The report issued by the National Economic, Social and Environmental Council (NESEC) on water management in Morocco insists on the need to thoroughly review the country’s choices on water issues.
There are always suitable words to define major problems. The NESEC proved this in its presentation on March 27, 2014, in Rabat of the report titled “Governance by integrated water resources management in Morocco: fundamental leverage for sustainable development.” This was a non-compromising report, which pointed out that water resources management in Morocco is chaotic. The report indicated that the future looks gloomy in light of increasing demand and a water supply threatened by various factors such as climate change and the depletion or degradation of resources.
Focus on shortage
The report calls for “examining the possibilities of seawater desalination, reuse of treated wastewater, demineralization of brackish water and exploitation of atmospheric humidity.”
Given that the development of such projects is extremely energy-consuming, the NESEC called for consolidating “the synergy between the national water strategy and the national energy strategy by improving the programming and design of renewable energy projects (solar, wind, biomass …) for the development of water resources.” The plan presented by NESEC accorded top priority to water purification. To achieve an 80% water purification objective by 2020, it is necessary to expedite “the implementation of the National Sanitation Plan (NSP) and the National Solid Waste Program (PNDM)” established in 2006 with a budget of 37 billion dirhams [$4.5 billion] and which has seen little progress since then.
The report also blamed water management policies, which are restricted to a specific geographical area and lack a long-term vision. On the institutional level, the NESEC stressed the low decision-making power of some institutions in charge of water in Morocco, such as the High Council for Water and Climate, whose prerogatives must be reinforced as a national authority for consultation, orientation and evaluation of national water policies. Moreover, the inactivity of other entities, such as the Inter-Ministerial Commission of Water, whose last meeting was in 2001, was also an item on the agenda.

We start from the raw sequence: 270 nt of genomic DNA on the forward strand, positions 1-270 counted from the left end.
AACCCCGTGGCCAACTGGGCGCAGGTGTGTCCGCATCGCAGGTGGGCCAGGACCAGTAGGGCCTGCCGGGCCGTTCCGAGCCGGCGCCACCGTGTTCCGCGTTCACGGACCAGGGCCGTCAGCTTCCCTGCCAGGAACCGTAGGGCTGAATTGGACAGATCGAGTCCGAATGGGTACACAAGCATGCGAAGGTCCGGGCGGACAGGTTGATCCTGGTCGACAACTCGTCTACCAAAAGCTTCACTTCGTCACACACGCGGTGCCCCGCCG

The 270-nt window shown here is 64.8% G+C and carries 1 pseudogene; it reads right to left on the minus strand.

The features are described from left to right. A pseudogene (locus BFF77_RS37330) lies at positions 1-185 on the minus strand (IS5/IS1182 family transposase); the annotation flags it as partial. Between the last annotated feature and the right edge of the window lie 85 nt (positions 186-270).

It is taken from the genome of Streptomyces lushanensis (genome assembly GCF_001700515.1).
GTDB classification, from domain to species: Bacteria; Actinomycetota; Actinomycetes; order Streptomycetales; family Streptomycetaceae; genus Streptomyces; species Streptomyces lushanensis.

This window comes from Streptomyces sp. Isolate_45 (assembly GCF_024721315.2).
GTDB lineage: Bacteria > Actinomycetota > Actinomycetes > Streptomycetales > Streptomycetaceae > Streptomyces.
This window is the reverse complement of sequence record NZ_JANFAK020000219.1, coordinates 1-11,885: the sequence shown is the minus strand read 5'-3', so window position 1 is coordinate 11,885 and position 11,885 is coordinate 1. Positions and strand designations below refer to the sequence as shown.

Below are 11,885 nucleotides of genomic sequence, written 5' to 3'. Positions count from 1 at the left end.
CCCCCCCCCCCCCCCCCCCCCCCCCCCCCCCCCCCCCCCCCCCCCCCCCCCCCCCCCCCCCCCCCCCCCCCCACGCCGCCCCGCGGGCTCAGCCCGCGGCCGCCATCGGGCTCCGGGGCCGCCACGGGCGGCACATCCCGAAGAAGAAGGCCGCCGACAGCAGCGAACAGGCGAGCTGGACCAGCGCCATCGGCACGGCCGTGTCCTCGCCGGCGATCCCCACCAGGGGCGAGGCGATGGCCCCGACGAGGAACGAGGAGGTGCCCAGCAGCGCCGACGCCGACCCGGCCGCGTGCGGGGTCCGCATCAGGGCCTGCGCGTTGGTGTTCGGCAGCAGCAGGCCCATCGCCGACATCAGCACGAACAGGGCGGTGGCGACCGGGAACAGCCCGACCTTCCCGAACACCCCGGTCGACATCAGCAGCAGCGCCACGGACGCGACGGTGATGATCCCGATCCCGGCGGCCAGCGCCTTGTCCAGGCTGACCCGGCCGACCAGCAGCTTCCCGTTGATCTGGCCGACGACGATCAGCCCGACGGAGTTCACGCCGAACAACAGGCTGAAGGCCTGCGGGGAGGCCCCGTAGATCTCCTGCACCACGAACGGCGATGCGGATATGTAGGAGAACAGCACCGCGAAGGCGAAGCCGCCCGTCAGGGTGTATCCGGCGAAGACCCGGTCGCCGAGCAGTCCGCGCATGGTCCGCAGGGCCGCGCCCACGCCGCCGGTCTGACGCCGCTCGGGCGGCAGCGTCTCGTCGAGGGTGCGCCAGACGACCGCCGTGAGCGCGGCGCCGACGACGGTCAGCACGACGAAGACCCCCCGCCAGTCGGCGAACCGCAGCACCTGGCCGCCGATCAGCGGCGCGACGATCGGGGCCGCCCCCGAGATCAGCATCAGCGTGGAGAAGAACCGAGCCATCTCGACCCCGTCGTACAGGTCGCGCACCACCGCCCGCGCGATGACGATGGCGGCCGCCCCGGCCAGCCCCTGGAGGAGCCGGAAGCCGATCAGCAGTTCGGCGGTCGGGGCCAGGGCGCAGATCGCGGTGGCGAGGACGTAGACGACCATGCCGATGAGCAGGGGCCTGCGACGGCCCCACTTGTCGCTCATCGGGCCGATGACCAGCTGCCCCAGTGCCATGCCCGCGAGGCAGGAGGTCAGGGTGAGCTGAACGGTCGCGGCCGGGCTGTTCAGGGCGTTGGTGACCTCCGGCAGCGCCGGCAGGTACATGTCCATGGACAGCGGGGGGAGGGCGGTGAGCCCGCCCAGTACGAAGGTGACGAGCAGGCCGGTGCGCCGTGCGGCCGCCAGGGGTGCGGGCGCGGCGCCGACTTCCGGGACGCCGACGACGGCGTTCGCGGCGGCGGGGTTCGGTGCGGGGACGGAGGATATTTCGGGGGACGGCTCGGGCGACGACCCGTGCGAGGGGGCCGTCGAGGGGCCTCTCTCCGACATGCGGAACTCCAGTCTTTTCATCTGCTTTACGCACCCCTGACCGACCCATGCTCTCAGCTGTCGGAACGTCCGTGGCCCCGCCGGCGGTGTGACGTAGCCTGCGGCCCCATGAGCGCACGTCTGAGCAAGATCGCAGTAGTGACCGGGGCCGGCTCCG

Regulate and oversee
The current critical water situation in Morocco is partly due to the lack of updated action and management plans. Therefore, it is necessary to ensure the “regularity of updating, validation, publication and implementation of the national strategy and the national and regional plans in terms of water, sewage and wastewater treatment.” Moreover, it is worth mentioning the various violations of the Water Law, which have become so widespread that they are now part of the daily lives of Moroccans.
In conclusion, the NESEC recommends boosting the water police powers in sanctions and means, and establishing effective and efficient coordination with other oversight bodies (environmental inspectors, environmental police and security officers and water and forest agents). To this end, we must review the legislative arsenal, which is currently invalid.
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